Tech Talk: Mobile views
We all keep hearing about the importance of having a mobile strategy; it’s a bit like what we heard about China in the early 1990s. Still, that doesn’t mean it’s bad advice.
Mobile device use continues to surge: the number of mobile subscribers around the world hit 3.2 bn in 2012, according to management consultant AT Kearney, while Morgan Stanley predicts mobile internet users will surpass desktop internet users this year.
The use of mobile devices by investors is also on the rise. The amount of mobile traffic to corporate websites has doubled every year since 2010, says Marcus Fergusson, head of social media at digital communications firm Investis.
What’s more, IROs report tablets are now commonplace in meetings and at conferences. This all suggests mobile use is a topic worth thinking about. But there are lots of initial decisions to make.
Do you need an app, or will a mobile website do? Which operating systems should you focus on: Apple’s iOS or Android? Or both?
There are three main options when incorporating mobile into your digital communications: mobile sites, responsive design and apps, according to Q4 Web Systems, the Toronto-based provider of IR websites and online solutions.
In a new white paper entitled, ‘Mobile technologies for investor relations’, Q4 argues that mobile sites are a good first step, while responsive design, which adapts to the screen size being used, has the major advantage of allowing companies to create one website that responds well to all devices.
For Q4, however, the app is the best option of the three. Despite being the most expensive to develop, apps make the most of multimedia and interactive capabilities of mobile devices, as well as offering features such as notifications and calendar integration.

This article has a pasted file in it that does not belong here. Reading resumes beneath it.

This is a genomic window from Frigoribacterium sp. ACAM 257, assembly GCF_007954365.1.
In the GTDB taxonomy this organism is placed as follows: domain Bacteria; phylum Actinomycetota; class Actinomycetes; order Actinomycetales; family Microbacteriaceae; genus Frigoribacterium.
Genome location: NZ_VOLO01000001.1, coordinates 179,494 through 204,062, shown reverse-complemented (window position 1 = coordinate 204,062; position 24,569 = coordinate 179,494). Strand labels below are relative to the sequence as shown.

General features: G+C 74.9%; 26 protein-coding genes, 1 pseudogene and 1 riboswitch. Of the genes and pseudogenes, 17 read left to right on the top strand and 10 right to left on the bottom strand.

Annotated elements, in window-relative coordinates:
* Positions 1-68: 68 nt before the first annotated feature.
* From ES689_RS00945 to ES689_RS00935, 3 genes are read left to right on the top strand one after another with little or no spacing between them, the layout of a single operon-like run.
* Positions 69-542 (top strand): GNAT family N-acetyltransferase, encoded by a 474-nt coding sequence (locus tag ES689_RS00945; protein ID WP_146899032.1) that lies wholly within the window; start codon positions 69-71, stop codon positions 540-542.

‘For IR departments with a loyal following looking to create an app or trying to strengthen their connection with investors, apps can provide the most immersive experience and will be highly valued by users,’ the firm argues in its white paper.
The main drawback of apps, notes Q4, is that they are specific to a device – so if you want to be on iPhones and Android phones, you’ll need to develop two apps. And a third if you want one on an iPad. This is where another piece of research comes in handy.
Despite the growing dominance of the Android system, there are proportionally few visits to corporate websites made from Android devices, notes a forthcoming guide from Investis called Why Mobile Matters.
The firm, which tracks traffic at 60 corporate websites across Europe, states that iOS use (combined iPhone and iPad traffic) continues to grow and now accounts for 69 percent of all visits.
Android, on the other hand, accounts for just 22 percent of visits. Notably, more than half of the iOS visits are from iPads, again highlighting the popularity of tablets in the business community.
‘The dominance of iOS is principally due to the iPad’s popularity among the IR and corporate audiences,’ explains Fergusson. ‘The iPad was the first to market and was rapidly adopted by the business world, to the exclusion of the devices that have followed.’
Browsing on Android devices has ‘long been a painful experience,’ Fergusson adds. ‘The number of Android devices out there may be high but time-pressed corporate users appear disinclined to browse on them. We expect this to change, however, with the release of newer Androids such as the Galaxy S4.’